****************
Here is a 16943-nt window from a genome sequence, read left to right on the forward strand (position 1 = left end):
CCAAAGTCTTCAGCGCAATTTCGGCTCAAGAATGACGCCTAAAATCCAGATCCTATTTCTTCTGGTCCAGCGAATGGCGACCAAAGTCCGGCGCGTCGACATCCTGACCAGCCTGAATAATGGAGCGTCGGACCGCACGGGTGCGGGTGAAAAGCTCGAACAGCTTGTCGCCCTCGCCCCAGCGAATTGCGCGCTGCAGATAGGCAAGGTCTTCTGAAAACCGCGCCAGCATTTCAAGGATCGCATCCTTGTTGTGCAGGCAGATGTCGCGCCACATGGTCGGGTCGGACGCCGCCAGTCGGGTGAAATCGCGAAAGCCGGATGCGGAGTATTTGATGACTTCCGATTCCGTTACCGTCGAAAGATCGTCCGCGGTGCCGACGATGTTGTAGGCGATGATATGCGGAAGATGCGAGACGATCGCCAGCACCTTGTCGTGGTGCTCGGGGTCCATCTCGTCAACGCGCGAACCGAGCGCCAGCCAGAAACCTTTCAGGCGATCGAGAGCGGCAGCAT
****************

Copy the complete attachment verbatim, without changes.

Here is a 16943-nt window from a genome sequence, read left to right on the forward strand (position 1 = left end):
CCAAAGTCTTCAGCGCAATTTCGGCTCAAGAATGACGCCTAAAATCCAGATCCTATTTCTTCTGGTCCAGCGAATGGCGACCAAAGTCCGGCGCGTCGACATCCTGACCAGCCTGAATAATGGAGCGTCGGACCGCACGGGTGCGGGTGAAAAGCTCGAACAGCTTGTCGCCCTCGCCCCAGCGAATTGCGCGCTGCAGATAGGCAAGGTCTTCTGAAAACCGCGCCAGCATTTCAAGGATCGCATCCTTGTTGTGCAGGCAGATGTCGCGCCACATGGTCGGGTCGGACGCCGCCAGTCGGGTGAAATCGCGAAAGCCGGATGCGGAGTATTTGATGACTTCCGATTCCGTTACCGTCGAAAGATCGTCCGCGGTGCCGACGATGTTGTAGGCGATGATATGCGGAAGATGCGAGACGATCGCCAGCACCTTGTCGTGGTGCTCGGGGTCCATCTCGTCAACGCGCGAACCGAGCGCCAGCCAGAAACCTTTCAGGCGATCGAGAGCGGCAGCAT